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To many people, real estate may seem like a relatively static industry. New homes are built, of course, but the business of buying and selling homes doesn’t change much in the eyes of the casual observer. Despite these perceptions, however, the world of real estate is constantly evolving. In fact, the climate of the industry today is practically unrecognizable from what it was 10, 20, and even 30 years ago. This raises a different question: What’s responsible for the transformations that are reshaping real estate?

Changes in home construction are probably one of real estate’s greatest changes in the recent past. The industry is constantly improving the quality of the finished product, and every aspect of construction–especially home construction–is improving over time. For example, homes are now built from less toxic and stronger, more sustainable materials, like water-based paint and synthetic wood. Many new homes are being built larger and larger than ever before. These improved materials and practices illustrate that real estate is changing to offer buyers better, more valuable homes.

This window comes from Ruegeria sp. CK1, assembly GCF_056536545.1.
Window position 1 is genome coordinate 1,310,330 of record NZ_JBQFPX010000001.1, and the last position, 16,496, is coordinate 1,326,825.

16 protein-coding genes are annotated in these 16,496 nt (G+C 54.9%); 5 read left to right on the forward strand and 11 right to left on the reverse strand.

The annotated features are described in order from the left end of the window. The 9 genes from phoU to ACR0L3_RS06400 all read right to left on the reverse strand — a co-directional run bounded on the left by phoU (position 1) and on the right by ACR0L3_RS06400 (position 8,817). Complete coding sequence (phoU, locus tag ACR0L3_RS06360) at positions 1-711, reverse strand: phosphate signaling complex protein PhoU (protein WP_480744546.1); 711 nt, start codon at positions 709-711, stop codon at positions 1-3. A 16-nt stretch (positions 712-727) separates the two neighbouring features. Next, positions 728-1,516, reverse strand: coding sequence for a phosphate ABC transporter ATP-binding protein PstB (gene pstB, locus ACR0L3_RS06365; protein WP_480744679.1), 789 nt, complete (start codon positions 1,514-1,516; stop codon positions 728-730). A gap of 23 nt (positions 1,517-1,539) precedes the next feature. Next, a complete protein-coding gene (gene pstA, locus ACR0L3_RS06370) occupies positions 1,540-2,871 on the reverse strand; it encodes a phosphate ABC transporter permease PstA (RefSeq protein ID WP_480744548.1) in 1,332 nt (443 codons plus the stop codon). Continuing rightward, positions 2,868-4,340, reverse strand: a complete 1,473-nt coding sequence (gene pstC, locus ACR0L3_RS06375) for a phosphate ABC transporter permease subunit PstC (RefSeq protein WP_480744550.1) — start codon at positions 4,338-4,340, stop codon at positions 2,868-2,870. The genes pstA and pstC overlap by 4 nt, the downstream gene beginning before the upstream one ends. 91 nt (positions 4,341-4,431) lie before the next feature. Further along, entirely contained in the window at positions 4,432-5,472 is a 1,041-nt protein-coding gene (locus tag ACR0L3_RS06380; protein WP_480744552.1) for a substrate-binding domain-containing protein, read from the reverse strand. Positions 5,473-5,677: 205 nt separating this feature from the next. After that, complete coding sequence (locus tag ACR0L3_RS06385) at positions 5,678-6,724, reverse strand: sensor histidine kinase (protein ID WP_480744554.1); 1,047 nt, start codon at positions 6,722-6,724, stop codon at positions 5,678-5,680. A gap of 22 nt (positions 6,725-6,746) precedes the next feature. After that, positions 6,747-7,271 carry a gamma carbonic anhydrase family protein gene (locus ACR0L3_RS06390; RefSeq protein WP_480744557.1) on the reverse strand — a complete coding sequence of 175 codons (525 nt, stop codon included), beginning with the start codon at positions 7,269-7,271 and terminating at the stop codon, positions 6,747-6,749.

Another key change to home construction is the emphasis on energy efficiency. Today, HVAC systems can come equipped with furnaces with advanced, computer controlled-chambers that can sense the temperature outside and make adjustments to how hot or cold it is in your home so that you don’t needlessly waste energy. Even windows have gotten an upgrade, as many of the windows currently on the market come standard with reflective low-e glass and vinyl frames to reduce your home’s heating or cooling loss. Energy efficient home construction isn’t just more environmentally responsible, but it also further demonstrates how contemporary homes provide their owners with more value.

Contemporary real estate also places much more emphasis on a home’s design. Customers are paying much more attention to their prospective home’s layout, style, and overall aesthetic, so the real estate industry is changing to reflect those interests. Popular trends in design include larger kitchens with double sinks and plenty of space for sitting and eating as well as smaller living rooms. These changes–better materials, improved energy efficiency, better design–can lead to increases in the price of a home, but that’s to be expected. After all, the price isn’t the only part of a home that’s increased: The home’s quality has increased immeasurably as well.